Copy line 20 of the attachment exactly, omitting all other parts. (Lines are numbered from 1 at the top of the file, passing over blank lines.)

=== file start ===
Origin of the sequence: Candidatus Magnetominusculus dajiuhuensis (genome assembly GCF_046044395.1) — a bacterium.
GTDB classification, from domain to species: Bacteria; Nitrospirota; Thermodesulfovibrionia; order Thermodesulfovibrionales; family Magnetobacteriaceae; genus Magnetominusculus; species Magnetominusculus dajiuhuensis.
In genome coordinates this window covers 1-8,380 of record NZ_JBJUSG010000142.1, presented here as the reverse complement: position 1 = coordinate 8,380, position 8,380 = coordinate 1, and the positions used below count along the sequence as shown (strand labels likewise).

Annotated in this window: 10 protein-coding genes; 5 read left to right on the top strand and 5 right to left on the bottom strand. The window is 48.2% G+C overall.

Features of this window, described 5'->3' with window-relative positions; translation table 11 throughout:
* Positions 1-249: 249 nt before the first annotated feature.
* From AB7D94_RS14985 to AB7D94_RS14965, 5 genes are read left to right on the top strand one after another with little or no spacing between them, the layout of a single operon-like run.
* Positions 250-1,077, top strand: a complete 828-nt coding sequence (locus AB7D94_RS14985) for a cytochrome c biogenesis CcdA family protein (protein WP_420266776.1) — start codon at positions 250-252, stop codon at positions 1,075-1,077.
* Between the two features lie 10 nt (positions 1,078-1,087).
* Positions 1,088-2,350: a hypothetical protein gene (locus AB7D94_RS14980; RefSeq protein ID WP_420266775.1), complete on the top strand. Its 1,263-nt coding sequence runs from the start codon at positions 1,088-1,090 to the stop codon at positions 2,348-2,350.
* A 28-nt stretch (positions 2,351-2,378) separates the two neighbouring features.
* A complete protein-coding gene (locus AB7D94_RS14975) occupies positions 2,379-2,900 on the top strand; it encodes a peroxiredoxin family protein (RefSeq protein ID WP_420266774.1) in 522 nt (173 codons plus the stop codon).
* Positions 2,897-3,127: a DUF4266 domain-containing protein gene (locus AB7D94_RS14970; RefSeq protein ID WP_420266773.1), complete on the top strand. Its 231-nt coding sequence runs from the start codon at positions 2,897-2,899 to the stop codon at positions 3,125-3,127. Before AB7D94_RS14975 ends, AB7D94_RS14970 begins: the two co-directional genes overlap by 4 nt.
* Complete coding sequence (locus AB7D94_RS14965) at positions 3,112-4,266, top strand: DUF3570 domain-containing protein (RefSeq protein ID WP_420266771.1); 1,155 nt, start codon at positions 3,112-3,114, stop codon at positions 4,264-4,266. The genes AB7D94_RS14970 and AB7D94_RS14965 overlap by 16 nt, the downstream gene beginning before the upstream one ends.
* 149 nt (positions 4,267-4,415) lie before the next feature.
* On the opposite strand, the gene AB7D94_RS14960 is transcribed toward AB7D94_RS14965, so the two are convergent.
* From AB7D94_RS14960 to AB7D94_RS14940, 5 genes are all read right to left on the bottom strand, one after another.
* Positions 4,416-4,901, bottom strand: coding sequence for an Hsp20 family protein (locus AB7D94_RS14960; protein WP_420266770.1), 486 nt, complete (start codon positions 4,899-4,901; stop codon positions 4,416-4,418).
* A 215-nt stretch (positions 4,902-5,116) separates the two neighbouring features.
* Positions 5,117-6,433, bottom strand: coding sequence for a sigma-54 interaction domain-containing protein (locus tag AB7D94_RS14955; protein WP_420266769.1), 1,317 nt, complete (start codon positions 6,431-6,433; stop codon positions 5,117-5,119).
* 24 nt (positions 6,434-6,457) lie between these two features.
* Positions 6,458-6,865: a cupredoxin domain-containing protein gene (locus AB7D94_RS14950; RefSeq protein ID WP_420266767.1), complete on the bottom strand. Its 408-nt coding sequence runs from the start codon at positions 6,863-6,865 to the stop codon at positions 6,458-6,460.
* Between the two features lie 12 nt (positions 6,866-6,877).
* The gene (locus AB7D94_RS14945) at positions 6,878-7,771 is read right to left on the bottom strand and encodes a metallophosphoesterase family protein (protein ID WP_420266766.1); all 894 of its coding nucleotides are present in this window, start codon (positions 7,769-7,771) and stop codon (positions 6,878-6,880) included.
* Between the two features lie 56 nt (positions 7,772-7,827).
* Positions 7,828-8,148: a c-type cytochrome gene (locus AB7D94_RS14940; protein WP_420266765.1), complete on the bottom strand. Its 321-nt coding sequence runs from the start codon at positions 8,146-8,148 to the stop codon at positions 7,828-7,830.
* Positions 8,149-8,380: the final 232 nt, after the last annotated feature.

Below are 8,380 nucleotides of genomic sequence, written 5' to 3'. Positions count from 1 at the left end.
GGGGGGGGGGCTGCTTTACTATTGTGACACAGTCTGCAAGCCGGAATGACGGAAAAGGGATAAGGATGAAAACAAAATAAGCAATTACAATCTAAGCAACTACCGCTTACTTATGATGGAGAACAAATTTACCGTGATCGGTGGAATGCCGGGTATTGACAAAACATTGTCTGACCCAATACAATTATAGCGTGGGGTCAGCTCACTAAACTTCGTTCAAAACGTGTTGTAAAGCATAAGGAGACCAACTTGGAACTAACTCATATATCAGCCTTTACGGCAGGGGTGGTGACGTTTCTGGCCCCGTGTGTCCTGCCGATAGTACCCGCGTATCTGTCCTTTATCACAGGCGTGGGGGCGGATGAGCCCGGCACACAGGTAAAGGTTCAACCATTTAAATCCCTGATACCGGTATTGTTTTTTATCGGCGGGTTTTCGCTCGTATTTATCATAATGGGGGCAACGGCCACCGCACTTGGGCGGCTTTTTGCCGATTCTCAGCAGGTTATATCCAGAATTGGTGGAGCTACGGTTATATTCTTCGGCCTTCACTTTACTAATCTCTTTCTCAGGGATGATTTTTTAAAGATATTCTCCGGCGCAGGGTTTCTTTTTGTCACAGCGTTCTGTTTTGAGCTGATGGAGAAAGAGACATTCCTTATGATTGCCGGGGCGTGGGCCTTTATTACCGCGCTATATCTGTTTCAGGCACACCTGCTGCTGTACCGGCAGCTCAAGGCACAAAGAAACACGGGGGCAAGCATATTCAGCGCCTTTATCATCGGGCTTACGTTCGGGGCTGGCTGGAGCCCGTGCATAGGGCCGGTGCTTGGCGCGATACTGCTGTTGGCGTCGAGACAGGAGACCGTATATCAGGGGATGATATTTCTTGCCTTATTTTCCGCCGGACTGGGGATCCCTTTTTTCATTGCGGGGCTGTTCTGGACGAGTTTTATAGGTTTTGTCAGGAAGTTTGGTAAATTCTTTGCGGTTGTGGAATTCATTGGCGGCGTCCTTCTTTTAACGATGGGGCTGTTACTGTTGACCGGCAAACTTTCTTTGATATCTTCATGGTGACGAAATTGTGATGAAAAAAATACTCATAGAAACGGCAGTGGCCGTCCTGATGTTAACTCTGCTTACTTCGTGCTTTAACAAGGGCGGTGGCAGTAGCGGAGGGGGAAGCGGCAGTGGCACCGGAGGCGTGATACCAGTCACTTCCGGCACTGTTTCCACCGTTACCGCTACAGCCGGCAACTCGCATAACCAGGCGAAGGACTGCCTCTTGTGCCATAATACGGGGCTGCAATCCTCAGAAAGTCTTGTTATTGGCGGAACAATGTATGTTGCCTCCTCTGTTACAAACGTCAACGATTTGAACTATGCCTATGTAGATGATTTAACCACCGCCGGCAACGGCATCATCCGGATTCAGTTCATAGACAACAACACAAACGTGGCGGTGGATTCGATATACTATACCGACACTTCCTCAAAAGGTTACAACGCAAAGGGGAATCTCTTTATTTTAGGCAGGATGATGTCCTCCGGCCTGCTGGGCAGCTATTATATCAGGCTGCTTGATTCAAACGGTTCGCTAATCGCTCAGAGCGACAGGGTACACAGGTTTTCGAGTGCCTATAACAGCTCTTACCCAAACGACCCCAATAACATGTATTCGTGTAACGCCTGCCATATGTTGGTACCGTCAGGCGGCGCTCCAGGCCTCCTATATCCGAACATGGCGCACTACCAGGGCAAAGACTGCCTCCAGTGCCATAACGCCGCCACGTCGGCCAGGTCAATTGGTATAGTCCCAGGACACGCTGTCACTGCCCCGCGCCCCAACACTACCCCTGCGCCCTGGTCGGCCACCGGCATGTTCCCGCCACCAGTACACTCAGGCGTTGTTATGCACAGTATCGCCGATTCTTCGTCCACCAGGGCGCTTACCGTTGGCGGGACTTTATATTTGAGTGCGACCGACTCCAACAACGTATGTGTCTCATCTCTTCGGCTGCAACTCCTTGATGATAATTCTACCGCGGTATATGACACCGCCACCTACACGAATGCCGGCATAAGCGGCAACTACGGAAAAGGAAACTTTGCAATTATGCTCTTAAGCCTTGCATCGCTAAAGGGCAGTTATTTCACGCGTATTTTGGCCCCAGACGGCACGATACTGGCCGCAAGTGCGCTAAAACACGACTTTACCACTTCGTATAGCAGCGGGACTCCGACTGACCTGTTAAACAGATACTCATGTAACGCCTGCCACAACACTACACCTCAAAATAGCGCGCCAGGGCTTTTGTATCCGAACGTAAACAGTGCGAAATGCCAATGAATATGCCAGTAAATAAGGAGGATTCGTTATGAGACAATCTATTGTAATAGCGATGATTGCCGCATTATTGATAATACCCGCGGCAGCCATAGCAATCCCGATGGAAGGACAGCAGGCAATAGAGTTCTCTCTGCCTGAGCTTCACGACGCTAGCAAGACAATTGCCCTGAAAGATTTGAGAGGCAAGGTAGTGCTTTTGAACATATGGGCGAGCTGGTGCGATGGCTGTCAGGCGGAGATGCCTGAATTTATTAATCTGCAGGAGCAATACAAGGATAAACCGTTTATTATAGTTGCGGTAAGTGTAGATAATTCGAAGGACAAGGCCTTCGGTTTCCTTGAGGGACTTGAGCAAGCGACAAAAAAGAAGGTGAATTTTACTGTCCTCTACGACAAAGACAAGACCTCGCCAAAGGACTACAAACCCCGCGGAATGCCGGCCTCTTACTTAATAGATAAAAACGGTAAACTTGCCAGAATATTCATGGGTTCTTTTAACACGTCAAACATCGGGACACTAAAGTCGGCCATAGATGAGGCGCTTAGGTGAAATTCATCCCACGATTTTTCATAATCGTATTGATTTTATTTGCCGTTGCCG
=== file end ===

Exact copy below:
* Positions 5,117-6,433, bottom strand: coding sequence for a sigma-54 interaction domain-containing protein (locus tag AB7D94_RS14955; protein WP_420266769.1), 1,317 nt, complete (start codon positions 6,431-6,433; stop codon positions 5,117-5,119).